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Graceful deploy to cRIO

Is there a more graceful way to deploy a built executable to cRIO? Is that what the new Undeploy feature of LabVIEW 2021 is all about?


I keep getting this dialog on deployment.




Attempts to programmatically end the execution of the Real-Time Startup Application prior to new deployment do not seem to work.

The next issue is that clicking OK on that dialog always leads to this next one.



Which leads to...


...making me have to do the Deploy again. That brings up this one which is somewhat similar to the first, but this time there is an Apply button.


At that point, I see some Deployment progress with a bunch of files scrolling by. Often, I also see the Waiting dialog like this.


After that, the deployment succeeds we reboot the cRIO to run the new Startup Application.


I have been living with the behavior for some time. Is there a better way?


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Message 1 of 8

I haven't looked at deployment in LabVIEW 2021, but from what I remember for LabVIEW 7, LabVIEW 12, and LabVIEW 19, building and deploying a Real-Time app (on both PharLap and Linux RT) has the same four commands (not always clearly spelled out:

  • Build -- creates the Executable.
  • Set (or UnSet) as Startup -- sets a flag on the Target to name the Executable to be run when the Target boots up.
  • Deploy -- copies the Executable to the Target.
  • Run as Startup -- not 100% certain about this, but see below ...

Here's how we are currently doing this (with LabVIEW 2019:

  1. When we create a Build Spec, we never name the Executable "startup.rtexe".  Instead, we give it the name of the Top Level VI, e.g. "Battery Monitor.rtexe".
  2. We might have several routines we want to run on the Target -- we create a Build Spec for each, and give each a unique name (just not "startup").
  3. We then Build.
  4. If we want this Build to be the Startup, we then "Set as Startup".  Note that this puts a (subtle) Box around the chosen Build Spec indicating it is Set as Startup.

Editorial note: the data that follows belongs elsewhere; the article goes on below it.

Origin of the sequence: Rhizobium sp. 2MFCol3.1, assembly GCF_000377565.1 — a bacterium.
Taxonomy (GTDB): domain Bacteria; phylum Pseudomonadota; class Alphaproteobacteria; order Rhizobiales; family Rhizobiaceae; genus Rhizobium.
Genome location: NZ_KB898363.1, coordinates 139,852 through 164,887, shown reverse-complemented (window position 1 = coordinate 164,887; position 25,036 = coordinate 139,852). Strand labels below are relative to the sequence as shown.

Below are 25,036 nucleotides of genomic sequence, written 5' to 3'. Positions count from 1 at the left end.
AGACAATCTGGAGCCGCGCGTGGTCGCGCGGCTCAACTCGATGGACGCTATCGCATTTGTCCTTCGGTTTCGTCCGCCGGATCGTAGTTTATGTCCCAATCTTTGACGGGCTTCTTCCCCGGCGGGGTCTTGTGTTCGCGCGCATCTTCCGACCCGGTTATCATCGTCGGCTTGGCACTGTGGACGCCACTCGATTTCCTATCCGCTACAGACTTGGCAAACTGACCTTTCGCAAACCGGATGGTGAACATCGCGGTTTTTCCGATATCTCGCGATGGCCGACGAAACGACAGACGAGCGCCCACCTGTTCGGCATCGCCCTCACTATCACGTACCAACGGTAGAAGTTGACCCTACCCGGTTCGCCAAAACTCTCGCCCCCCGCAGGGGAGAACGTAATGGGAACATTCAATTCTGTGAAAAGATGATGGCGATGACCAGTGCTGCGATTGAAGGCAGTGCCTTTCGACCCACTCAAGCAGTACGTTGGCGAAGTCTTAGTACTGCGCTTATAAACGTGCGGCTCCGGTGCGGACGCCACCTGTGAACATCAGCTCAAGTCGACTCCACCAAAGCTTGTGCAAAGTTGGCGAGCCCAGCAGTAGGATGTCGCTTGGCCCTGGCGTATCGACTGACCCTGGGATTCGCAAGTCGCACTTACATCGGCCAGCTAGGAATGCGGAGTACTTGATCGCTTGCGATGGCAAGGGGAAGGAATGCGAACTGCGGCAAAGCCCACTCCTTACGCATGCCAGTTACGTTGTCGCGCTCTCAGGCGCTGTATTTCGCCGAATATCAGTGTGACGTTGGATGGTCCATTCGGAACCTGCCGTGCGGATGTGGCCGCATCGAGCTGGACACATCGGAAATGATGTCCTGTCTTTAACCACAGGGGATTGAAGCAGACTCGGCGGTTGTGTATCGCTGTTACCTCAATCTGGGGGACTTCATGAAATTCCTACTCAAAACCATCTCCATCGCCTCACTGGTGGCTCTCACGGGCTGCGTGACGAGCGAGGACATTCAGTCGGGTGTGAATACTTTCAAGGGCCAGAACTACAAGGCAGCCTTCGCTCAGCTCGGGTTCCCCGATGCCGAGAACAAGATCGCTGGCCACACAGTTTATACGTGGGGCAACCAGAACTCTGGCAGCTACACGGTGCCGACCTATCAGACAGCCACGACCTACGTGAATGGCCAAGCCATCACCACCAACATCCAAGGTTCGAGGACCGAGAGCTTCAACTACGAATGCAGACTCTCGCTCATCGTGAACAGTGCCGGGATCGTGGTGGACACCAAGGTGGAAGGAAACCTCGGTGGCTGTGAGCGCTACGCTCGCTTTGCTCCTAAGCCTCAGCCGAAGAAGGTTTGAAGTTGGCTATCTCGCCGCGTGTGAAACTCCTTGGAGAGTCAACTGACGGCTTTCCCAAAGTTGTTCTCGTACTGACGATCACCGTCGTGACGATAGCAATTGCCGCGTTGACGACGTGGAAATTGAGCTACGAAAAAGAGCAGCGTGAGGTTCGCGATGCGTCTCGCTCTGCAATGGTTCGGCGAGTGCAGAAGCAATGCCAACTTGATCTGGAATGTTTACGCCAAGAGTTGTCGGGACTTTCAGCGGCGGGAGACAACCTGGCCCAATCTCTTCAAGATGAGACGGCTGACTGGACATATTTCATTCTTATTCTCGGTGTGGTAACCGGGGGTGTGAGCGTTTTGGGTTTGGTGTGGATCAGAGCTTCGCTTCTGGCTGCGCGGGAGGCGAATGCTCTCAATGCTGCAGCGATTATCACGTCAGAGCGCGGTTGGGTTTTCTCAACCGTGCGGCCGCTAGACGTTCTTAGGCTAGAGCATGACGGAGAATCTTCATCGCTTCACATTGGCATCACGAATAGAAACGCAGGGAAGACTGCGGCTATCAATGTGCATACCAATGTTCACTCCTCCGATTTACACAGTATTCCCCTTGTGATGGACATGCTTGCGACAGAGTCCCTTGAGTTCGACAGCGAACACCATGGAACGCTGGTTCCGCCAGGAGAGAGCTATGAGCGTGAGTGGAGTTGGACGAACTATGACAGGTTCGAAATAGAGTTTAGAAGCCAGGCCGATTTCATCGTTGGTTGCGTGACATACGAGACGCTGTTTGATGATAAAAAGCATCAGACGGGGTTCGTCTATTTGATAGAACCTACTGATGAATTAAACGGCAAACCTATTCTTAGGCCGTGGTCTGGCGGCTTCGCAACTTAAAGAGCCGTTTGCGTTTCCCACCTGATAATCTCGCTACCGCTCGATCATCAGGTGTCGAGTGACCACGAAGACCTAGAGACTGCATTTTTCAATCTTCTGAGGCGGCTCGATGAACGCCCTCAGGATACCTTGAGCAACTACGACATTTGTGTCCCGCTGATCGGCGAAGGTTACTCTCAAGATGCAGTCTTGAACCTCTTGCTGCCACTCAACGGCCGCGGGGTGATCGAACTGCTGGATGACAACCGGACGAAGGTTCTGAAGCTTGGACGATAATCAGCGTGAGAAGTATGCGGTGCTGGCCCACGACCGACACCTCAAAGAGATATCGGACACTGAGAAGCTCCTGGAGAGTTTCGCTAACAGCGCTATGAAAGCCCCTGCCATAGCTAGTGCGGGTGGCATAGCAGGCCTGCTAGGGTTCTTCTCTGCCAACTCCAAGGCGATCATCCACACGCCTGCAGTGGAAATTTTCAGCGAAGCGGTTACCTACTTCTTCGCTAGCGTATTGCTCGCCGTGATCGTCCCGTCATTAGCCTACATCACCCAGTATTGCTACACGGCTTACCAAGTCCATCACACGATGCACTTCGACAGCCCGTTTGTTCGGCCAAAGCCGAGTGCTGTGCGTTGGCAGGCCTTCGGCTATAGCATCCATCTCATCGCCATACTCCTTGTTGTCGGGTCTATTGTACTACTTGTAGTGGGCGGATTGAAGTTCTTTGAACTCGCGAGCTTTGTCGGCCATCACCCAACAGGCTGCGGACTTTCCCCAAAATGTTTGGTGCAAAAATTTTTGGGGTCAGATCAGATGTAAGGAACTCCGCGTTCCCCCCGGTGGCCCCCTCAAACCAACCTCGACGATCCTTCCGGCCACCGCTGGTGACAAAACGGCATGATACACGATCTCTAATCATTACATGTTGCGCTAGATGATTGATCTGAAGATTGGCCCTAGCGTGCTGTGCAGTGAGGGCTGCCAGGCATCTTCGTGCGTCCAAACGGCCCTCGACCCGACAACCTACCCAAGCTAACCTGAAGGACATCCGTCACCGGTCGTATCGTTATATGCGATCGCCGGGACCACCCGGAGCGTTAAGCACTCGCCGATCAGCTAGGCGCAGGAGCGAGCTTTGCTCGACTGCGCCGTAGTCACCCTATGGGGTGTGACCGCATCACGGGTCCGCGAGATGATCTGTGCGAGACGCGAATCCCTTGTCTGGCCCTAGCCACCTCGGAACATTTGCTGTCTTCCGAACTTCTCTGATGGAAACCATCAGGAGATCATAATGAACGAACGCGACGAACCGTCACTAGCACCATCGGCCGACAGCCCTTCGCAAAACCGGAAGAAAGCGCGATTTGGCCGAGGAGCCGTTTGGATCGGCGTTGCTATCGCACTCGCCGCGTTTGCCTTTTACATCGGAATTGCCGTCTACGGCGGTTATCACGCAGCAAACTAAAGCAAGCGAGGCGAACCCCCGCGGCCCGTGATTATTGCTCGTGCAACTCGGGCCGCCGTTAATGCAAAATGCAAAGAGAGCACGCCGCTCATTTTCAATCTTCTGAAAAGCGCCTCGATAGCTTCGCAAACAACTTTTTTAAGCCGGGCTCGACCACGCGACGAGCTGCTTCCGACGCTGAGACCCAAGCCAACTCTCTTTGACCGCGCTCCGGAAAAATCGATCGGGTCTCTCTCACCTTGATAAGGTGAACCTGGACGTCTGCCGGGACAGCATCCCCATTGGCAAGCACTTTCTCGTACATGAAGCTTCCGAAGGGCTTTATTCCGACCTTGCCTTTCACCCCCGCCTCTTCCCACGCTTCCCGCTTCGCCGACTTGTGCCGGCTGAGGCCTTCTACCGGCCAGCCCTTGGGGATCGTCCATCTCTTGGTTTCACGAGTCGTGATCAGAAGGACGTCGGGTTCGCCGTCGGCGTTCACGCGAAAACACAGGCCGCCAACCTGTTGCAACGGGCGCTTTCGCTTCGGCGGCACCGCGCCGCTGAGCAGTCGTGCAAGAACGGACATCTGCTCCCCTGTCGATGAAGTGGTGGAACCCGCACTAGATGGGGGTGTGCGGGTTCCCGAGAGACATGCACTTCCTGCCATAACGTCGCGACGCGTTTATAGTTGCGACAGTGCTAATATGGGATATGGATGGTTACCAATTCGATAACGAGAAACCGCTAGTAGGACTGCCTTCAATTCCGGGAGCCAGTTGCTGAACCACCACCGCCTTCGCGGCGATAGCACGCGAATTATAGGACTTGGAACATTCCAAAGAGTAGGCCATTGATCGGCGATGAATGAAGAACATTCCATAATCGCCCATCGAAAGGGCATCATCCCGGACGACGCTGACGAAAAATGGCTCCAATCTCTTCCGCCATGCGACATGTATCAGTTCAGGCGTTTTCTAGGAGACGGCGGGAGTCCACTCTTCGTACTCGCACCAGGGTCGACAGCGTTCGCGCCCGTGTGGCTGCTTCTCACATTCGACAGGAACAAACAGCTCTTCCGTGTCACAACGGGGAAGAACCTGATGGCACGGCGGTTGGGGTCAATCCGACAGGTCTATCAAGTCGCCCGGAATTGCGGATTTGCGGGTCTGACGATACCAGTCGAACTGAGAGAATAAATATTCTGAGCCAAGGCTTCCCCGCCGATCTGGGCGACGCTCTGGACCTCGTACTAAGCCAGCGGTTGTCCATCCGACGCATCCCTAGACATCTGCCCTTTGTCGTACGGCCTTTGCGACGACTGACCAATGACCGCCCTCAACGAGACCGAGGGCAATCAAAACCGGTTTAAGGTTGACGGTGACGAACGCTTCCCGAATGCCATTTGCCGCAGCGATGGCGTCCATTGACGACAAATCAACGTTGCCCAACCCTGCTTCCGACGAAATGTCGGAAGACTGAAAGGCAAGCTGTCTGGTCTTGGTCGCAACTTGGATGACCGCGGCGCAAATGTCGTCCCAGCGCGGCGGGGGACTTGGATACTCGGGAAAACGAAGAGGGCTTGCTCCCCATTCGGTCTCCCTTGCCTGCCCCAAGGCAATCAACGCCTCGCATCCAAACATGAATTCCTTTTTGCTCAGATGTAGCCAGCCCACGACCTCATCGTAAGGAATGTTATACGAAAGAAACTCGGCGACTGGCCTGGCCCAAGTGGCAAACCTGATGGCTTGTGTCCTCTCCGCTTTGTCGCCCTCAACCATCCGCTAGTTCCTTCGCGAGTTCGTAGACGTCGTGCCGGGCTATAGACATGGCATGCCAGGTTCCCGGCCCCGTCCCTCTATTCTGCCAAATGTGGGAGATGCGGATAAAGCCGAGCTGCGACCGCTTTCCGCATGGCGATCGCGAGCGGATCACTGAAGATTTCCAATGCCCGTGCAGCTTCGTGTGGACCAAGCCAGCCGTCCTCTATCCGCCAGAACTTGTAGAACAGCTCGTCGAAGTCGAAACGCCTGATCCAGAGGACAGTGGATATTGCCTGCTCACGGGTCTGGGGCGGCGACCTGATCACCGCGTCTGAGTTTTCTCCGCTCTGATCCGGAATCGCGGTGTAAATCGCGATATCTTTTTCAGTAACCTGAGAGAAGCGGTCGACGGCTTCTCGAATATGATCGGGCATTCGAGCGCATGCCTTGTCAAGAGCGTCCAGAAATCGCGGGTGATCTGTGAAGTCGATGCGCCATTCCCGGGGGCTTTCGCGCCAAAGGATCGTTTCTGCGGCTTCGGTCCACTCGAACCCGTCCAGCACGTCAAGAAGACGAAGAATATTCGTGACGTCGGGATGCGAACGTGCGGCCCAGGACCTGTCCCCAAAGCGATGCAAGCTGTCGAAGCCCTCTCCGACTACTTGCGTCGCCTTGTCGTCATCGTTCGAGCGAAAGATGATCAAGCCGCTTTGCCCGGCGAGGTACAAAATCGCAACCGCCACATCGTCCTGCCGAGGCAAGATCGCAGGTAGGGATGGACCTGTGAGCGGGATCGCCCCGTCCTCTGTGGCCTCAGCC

5. We then Deploy.  This downloads the Executable from the Host to the Target.
  6. We then (typically) do Run as Startup.  This causes the Target to reboot, and when it comes back up, it is running the just-Deployed Executable.
  7. If we later decide to have the Target boot, but not run any special code, we click on the Build Spec that has been marked as Startup and choose "Unset as Startup" (and re-Deploy, for "good luck").

We may be indulging in a little bit of "Magical Thinking" here, using the sequence Build, Set as Startup, Deploy, Run as Startup.  But it works!  [I think I used some other order last week, and nothing happened on reboot, but I didn't experiment further because once you have a system that works and seems semi-logical, why mess with it?].


A decade (and PharLap) ago, I wrote a little utility that let me decide, from the Host PC, which deployed Executable I wanted to have the Target run.  I've toyed with trying to do with with Linux RT, but for now, while developing, we're content to do this "manually, when necessary ...".  Note that if you are dealing with a single RT Executable, and you've set it as the Startup, when you need to rebuild, you only need to Build, Deploy, and Run as Startup (or, alternatively, you can run the Utility that reboots the Target, but since you are already in the Build Spec, it's much quicker to use the "Reboot" action of Run as Startup ...


Bob Schor 

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Message 2 of 8

... and we have Lift-off!  


Here's what I did.  I built a LabVIEW RT Top-Level VI, chose "Set as Startup", "Deploy", and "Run as Startup".  It rebooted, and promptly "did nothing".  Oops!  So I ran it "manually", opening the Top-Level VI, and clicking the Run Arrow.  I watched it Deploy, and (again) nothing.  The first thing it does is start the FPGA, so I looked at the Error Line coming out of that VI and saw Error -61017, which is an "inconsistent" error associated with Open FPGA VI Reference.  Configuring this Function gives you two options -- point to the FPGA VI, or point to the FPGA  Bitfile.  I usually choose to point to the VI (it looks "cleaner" to me), and this usually works (except when it doesn't).  The fix, of course, is to point to the Bitfile, and after a PC reboot or two, you can change it back.  I don't know why this function (mis-)behaves this way, but maybe it is a LabVIEW 2019 "feature".


So I changed Open FPGA VI Reference to point to the Bitfile, did a "Build", "Unset as Startup", "Set as Startup", "Deploy", and "Run as Startup".  [I actually didn't need to do the latter -- within a minute of doing the Deploy, the FPGA code was running].


I now start the Host Top-Level VI.  In its Initialization routine, it does (as you do) a Find Systems call.  Unlike you, I do not precede it with an Initialize Session function, and I use all of the default settings (that is, I don't wire any of the inputs) to Find Systems.  I do one more thing with the Detected Systems returned by the Find Systems command:  If there are 0 Systems returned, I pass on a Blank string; if 1 System is returned, I pass on its String, and if >1 Systems are returned, I populate a Combo Box and let the User choose which System to use.  Note that I'm using the default Find Systems output of Hostname and IP -- some of my Targets have both a Wired and WiFi IP, so I need to choose the right one.